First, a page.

Saturday, April 22, 2017


     This morning at work, I caught a flash of judgment about my parenting. It's possible that I'm blowing it out of proportion because obviously, I'm touchy about anything that relates to the kids. These three humans I adore are the best thing I will ever do with my life. They are the chance for me to ensure that my bloodline carries on in this world long after I've shuffled off this mortal coil.
     Papa is out of town this weekend at a reading for his latest poetry book. When it was arranged, I was originally scheduled to be off, but life happens, as it all too frequently does, and now I had to work. We then had to turn to the 19 year old to watch the younger two until I got home. This meant getting up wicked early for her when she normally stays up late writing. She did it, but it made her really anxious and upset just before I left. Her father was calming her down, as I walked out the door. She was going to have to be up and alone for a several hours before her siblings woke up and that added to the stress. She watches the other two when my husband and I go out for a couple hours, like to get the groceries or go to a local reading, so being in charge isn't a problem normally, but this felt different to her.
     Obviously, every child is unique and capable of different things. What you or I did at 14, 15 or 16 may or not be what another child then or now could or even should do. My husband and I have always believed that the kids should be young for as long as possible, because once you 'grow-up" there's no going back and being an adult often sucks, if we're all being honest with each other. When I was younger than 13, I was watching my siblings when we got home from school. My mother's expectations were that I do my homework, keep them alive, read her mind about whatever cleaning was necessary and start dinner. She got home late from work and that was life. Was it fair to me? Probably not, but I was the eldest and it was deemed my responsibility. As I got older, I had all sorts of activities after school (sports, theater, etc.), so I had to get myself home and then get done whatever I could before she got home.
     We were poor. She was a single parent. I was forced to grow-up faster then a lot of kids my age. I don't think it was a blessing or that it gave me some magical gift of strength. It taught me from a young age that life is work and that there's always more work. It taught me that you have to put up with shitty bosses so you don't get fired, since your kids like to eat and have electricity. I learned how to figure out how expensive something was in relation to gallons of milk or a loaf of bread; i.e. that shirt costs 6 gallons of milk, do you really need it? I learned that your chores have to get done before you're allowed to eat, that a meal is your reward for washing dishes and vacuuming the house. These aren't new ideas for some of you either. Unfortunately, I never forgot any of these lessons, but I didn't want my kids to feel the same way. Don't get me wrong, they have chores. In fact, they have a lot of chores, but their #1 responsibility is learning. Since we home school, that varies from day to day, but after chores, it's learning, writing, reading, music, language, the news, video games and a host of other interests.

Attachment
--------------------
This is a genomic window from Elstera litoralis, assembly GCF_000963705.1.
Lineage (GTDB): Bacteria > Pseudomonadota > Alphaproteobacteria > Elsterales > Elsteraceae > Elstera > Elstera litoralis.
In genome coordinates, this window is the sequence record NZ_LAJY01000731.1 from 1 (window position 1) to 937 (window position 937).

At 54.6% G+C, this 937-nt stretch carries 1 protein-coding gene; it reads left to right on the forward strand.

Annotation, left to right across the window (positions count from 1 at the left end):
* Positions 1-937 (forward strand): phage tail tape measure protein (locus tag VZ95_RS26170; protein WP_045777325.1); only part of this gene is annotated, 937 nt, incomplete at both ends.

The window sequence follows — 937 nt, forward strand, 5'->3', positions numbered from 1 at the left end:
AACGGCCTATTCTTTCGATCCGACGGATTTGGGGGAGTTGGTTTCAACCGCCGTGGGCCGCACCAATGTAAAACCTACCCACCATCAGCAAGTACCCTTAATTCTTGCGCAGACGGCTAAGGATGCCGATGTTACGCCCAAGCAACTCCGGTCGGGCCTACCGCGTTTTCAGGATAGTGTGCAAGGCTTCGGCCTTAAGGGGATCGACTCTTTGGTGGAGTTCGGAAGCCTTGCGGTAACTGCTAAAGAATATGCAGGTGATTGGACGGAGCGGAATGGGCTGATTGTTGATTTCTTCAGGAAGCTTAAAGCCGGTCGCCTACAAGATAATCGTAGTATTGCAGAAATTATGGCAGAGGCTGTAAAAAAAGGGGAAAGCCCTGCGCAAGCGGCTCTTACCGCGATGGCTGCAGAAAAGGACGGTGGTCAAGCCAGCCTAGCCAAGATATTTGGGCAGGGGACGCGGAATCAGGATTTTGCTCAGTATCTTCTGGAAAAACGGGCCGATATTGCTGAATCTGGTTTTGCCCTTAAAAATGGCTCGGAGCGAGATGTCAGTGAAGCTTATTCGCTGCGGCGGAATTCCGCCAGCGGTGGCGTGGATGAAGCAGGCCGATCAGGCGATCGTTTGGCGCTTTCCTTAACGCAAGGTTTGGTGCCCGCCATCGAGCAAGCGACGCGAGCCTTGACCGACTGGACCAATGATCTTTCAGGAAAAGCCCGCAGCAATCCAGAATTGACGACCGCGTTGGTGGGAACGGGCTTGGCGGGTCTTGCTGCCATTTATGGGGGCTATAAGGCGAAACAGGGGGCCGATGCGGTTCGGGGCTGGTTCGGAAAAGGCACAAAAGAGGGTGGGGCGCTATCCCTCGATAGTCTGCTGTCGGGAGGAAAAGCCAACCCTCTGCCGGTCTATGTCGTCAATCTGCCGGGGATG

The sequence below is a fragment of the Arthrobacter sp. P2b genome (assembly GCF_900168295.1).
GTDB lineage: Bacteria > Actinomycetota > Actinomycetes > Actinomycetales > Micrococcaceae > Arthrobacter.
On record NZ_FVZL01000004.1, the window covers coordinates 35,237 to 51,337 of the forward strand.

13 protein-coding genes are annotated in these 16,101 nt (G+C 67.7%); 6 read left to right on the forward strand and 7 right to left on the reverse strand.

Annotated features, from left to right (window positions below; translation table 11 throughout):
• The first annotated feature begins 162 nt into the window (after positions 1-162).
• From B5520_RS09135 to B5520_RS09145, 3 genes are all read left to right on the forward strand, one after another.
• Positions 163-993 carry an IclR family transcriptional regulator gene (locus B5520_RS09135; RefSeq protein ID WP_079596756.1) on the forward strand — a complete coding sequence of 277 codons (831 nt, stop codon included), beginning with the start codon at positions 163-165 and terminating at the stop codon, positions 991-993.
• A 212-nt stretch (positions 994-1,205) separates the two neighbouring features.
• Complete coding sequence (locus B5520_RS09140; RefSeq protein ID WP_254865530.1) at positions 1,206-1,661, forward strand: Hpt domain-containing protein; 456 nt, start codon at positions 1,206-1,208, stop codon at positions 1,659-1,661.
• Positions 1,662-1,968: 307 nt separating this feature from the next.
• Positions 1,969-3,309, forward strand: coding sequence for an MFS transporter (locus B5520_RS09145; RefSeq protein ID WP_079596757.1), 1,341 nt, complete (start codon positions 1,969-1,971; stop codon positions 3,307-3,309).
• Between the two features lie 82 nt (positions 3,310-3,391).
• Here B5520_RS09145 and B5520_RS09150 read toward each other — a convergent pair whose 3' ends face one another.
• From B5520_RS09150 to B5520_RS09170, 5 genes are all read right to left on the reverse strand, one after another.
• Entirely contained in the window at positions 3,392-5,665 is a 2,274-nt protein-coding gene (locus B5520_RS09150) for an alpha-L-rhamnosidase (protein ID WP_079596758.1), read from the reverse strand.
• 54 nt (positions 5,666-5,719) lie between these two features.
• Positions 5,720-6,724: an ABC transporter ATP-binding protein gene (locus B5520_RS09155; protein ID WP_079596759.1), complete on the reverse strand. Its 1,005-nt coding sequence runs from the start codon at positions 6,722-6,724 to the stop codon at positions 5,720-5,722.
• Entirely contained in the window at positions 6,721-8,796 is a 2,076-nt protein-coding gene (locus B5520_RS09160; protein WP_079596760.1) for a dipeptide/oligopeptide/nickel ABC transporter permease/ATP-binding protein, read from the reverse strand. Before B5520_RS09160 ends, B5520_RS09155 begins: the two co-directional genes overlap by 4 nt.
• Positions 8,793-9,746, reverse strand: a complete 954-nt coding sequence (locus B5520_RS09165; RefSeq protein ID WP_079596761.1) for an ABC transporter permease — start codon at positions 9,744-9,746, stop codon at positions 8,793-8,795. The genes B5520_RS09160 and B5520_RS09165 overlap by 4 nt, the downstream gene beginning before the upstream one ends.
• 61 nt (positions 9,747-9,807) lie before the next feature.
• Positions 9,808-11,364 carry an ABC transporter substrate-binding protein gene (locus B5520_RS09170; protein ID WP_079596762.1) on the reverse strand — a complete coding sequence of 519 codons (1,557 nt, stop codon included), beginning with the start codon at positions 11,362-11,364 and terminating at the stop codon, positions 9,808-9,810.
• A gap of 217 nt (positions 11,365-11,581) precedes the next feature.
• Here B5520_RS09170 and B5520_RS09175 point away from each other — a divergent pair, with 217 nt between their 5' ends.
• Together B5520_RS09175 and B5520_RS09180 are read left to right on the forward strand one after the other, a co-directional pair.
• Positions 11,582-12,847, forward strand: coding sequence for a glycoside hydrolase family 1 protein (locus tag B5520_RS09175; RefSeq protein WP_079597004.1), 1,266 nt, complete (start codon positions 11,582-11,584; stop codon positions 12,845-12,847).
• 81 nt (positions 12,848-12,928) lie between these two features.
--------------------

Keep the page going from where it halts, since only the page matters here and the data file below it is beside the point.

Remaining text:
Getting back to this morning, when I got to work I told my team briefly what happened and said that if she called me, I'd have to leave. When I mentioned she was anxious, that seemed to make sense to everyone, but then someone said, but isn't your son 16, and I could swear I saw a flash of raised eyebrow. I deflected, talked about how the other two weren't even up yet, etc, but that moment stuck in my head and I've been ruminating on it all day. Intellectually, my kids are well beyond their age group, but emotionally they're a bit younger. By allowing them to have a longer childhood, I began to wonder if I've done them a disservice. My son is plenty cynical, and the eldest isn't far behind, so it's not as though they don't know about how hard life can be and often is. They have lost people they love. They are very politically minded and aware of current events, concerned how this administration will effect their future and their family. We challenge them to think critically, but we haven't challenged them to pick up the pace to grow-up.
     I've always felt that if you're questioning your parenting choices and decisions, you're probably on the right track. If you get too comfortable in your certainty on any topic, then you stop challenging yourself to do better and you stop growing as a human. I can be a better mother, a better friend, a better sibling - I'm an almost perfect wife, so not much room there for growth (haha) - but I know I can do better by them. The goal of every generation is we're supposed to screw them up less than we were screwed up by our own parents. It's going to be a long night of ruminating on my choices. I should probably find something to clean.          

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